This session features discussion and demos from Thomas Hamilton, VP of Strategy & Operations for ROSS Intelligence, Ned Gannon, Co-founder & CEO of eBrevia (now part of Donnelley Financial Solutions (DFIN)) and Anand Upadhye, VP of Business Development for Casetext. The panel talks briefly about the history of their companies, and addresses issues including where they believe AI falls on the “hype curve,” typical use cases and misconceptions, and even compares AI to a ham sandwich. The demo part of the session begins at 32:55, and is best understood by watching the video instead of just listening to the audio.
INSIGHT 2018 Sessions
Richard Tromans joins the panel and hands moderating duties over to Chris Dale of the eDisclosure Information Project. Also featured on the panel are Ben Gardner, Chief Scientific Officer at Wavelength.law, Louis Wihl, Senior Associate at Bryan Cave Leighton Paisner, and Peter Wallqvist of iManage. Of particular note in this session is the discussion of how AI is impacting the business of law. Lawyers sell their time, so what is their incentive to spend money on technologies that make them more efficient? The answer is competition – and plenty of it. The panel also discusses some brief AI history (also known as hype) in order to put the present and future into context.
Articles (including a few from 2017)
Noting that email has not changed much, this article discusses three benefits AI can offer to help deal with the massive volume of email that attorneys face: productivity, time capture, and filing and compliance.
If you have to ask, the answer is probably “no.” Das, the president of Alphaserve Technologies, offers a high-level explanation of what clients (and lawyers) expect from a modern law firm IT department.
This article tries to get at the definition of AI by highlighting the areas in which this kind of technology is already embedded in products we use every day. Amazon’s Alexa, search-engine suggestions and HTML email all get offered up as examples. Even if you disagree (as I did) about whether or not they all fit the definition, it is still a useful exercise to figure out which ones do, and why.
This article explores using AI for something other than contract analytics. IBM and Wolters Kluwer both offer AI-based solutions that help corporate legal departments ensure that their law firms are complying with outside counsel guidelines.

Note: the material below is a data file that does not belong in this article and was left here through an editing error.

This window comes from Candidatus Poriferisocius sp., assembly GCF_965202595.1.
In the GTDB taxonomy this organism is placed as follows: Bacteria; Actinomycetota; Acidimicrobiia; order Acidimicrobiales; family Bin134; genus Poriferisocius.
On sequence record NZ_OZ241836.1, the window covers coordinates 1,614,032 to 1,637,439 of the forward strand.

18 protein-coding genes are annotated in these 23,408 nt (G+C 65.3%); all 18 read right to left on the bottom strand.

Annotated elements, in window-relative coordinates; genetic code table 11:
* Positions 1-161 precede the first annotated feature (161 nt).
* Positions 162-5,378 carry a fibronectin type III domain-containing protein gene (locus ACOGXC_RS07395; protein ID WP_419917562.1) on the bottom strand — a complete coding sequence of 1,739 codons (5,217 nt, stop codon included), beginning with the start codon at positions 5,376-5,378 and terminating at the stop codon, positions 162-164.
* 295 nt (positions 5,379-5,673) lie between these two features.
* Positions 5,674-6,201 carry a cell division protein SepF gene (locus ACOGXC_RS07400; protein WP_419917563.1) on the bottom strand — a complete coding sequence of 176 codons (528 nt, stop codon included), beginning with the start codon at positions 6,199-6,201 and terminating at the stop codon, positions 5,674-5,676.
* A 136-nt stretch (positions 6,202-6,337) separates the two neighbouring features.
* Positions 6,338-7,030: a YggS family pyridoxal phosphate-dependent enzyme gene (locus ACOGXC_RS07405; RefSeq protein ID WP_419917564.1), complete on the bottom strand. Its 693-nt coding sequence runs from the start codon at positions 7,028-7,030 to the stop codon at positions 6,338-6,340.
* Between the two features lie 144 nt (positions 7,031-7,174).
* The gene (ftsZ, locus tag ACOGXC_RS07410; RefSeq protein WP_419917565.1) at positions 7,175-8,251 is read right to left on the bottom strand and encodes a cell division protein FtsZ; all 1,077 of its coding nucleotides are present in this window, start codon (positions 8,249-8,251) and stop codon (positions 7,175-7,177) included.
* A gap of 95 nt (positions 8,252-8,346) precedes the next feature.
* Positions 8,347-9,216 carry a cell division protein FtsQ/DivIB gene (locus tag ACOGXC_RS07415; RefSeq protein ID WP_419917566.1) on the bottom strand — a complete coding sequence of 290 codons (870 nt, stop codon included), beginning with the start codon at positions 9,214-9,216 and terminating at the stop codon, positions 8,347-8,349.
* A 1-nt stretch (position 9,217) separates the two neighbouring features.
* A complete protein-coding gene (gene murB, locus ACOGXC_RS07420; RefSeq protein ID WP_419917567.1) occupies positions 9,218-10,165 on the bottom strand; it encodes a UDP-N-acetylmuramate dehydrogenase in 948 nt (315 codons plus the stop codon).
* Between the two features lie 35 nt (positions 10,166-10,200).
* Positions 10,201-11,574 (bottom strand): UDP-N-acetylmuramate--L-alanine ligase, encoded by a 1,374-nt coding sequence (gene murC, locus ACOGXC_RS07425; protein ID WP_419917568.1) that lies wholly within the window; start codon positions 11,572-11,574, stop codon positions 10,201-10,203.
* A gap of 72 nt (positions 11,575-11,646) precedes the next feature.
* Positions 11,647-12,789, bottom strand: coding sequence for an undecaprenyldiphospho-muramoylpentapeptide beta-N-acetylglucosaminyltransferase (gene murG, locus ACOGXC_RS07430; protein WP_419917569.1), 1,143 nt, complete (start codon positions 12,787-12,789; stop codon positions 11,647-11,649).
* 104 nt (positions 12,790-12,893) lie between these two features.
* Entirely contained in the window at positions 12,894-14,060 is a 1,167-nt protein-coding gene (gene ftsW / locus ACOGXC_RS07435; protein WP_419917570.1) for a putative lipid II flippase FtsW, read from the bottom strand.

This webinar offers a high-level demonstration of Zero’s solution for leveraging AI to manage email.
Kira offers some proof that AI in legal has moved beyond the hype phase by offering up some numbers: a $50 million venture capital investment, ~300k docs analyzed per month, 30% of top 100 firms. The webinar also includes an overview of TIBCO’s efforts to use Kira’s AI engine to populate a Contract Lifecycle Management system.
If 90% of the world's data has been created within the past 2 years, 70% of which was created by individuals, but enterprises are responsible for storing and managing 80% of it, how does that relate to your strategy for InterAction? Unfortunately, you won't find any answers in this webinar from InterAction, other than that they plan to use AI to target data quality, data privacy, and low adoption.
This webinar covers how AI can be useful on unstructured data in areas such as compliance, internal audit and security monitoring. Some snazzy graphics help to explain the terms like predictive coding and data mining. Moderator Beth Patterson, Allens Chief Legal & Technology Services Officer and panelists David Grant, Senior Managing Director from FTI Technology and Kelly Clay, Assistant General Counsel for GlaxoSmithKline discuss how AI has changed their workflow as well as review case studies about identifying risks and auto-categorizing documents for records management.